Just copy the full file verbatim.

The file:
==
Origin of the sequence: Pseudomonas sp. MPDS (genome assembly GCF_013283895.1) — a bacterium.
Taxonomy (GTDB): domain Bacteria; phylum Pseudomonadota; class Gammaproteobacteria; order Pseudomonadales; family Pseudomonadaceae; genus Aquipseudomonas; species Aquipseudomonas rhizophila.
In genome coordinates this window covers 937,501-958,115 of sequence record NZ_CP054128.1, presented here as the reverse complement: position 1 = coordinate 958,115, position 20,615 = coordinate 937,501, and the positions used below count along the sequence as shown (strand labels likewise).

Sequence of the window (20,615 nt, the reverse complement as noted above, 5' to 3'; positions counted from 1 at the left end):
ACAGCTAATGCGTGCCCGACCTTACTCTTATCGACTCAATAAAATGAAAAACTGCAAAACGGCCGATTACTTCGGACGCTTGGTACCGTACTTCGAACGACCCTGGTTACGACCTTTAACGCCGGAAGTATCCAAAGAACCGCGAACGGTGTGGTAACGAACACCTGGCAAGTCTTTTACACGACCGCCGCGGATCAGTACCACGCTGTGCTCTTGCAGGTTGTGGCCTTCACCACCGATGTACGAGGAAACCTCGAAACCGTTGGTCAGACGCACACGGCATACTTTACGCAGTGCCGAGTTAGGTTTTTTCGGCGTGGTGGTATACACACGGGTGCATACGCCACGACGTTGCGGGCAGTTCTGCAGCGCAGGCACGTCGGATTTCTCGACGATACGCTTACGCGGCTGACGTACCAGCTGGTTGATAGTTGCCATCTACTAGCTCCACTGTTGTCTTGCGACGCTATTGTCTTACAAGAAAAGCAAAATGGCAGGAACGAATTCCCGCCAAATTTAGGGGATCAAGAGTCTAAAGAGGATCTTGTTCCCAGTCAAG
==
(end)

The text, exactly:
Origin of the sequence: Pseudomonas sp. MPDS (genome assembly GCF_013283895.1) — a bacterium.
Taxonomy (GTDB): domain Bacteria; phylum Pseudomonadota; class Gammaproteobacteria; order Pseudomonadales; family Pseudomonadaceae; genus Aquipseudomonas; species Aquipseudomonas rhizophila.
In genome coordinates this window covers 937,501-958,115 of sequence record NZ_CP054128.1, presented here as the reverse complement: position 1 = coordinate 958,115, position 20,615 = coordinate 937,501, and the positions used below count along the sequence as shown (strand labels likewise).

Sequence of the window (20,615 nt, the reverse complement as noted above, 5' to 3'; positions counted from 1 at the left end):
ACAGCTAATGCGTGCCCGACCTTACTCTTATCGACTCAATAAAATGAAAAACTGCAAAACGGCCGATTACTTCGGACGCTTGGTACCGTACTTCGAACGACCCTGGTTACGACCTTTAACGCCGGAAGTATCCAAAGAACCGCGAACGGTGTGGTAACGAACACCTGGCAAGTCTTTTACACGACCGCCGCGGATCAGTACCACGCTGTGCTCTTGCAGGTTGTGGCCTTCACCACCGATGTACGAGGAAACCTCGAAACCGTTGGTCAGACGCACACGGCATACTTTACGCAGTGCCGAGTTAGGTTTTTTCGGCGTGGTGGTATACACACGGGTGCATACGCCACGACGTTGCGGGCAGTTCTGCAGCGCAGGCACGTCGGATTTCTCGACGATACGCTTACGCGGCTGACGTACCAGCTGGTTGATAGTTGCCATCTACTAGCTCCACTGTTGTCTTGCGACGCTATTGTCTTACAAGAAAAGCAAAATGGCAGGAACGAATTCCCGCCAAATTTAGGGGATCAAGAGTCTAAAGAGGATCTTGTTCCCAGTCAAG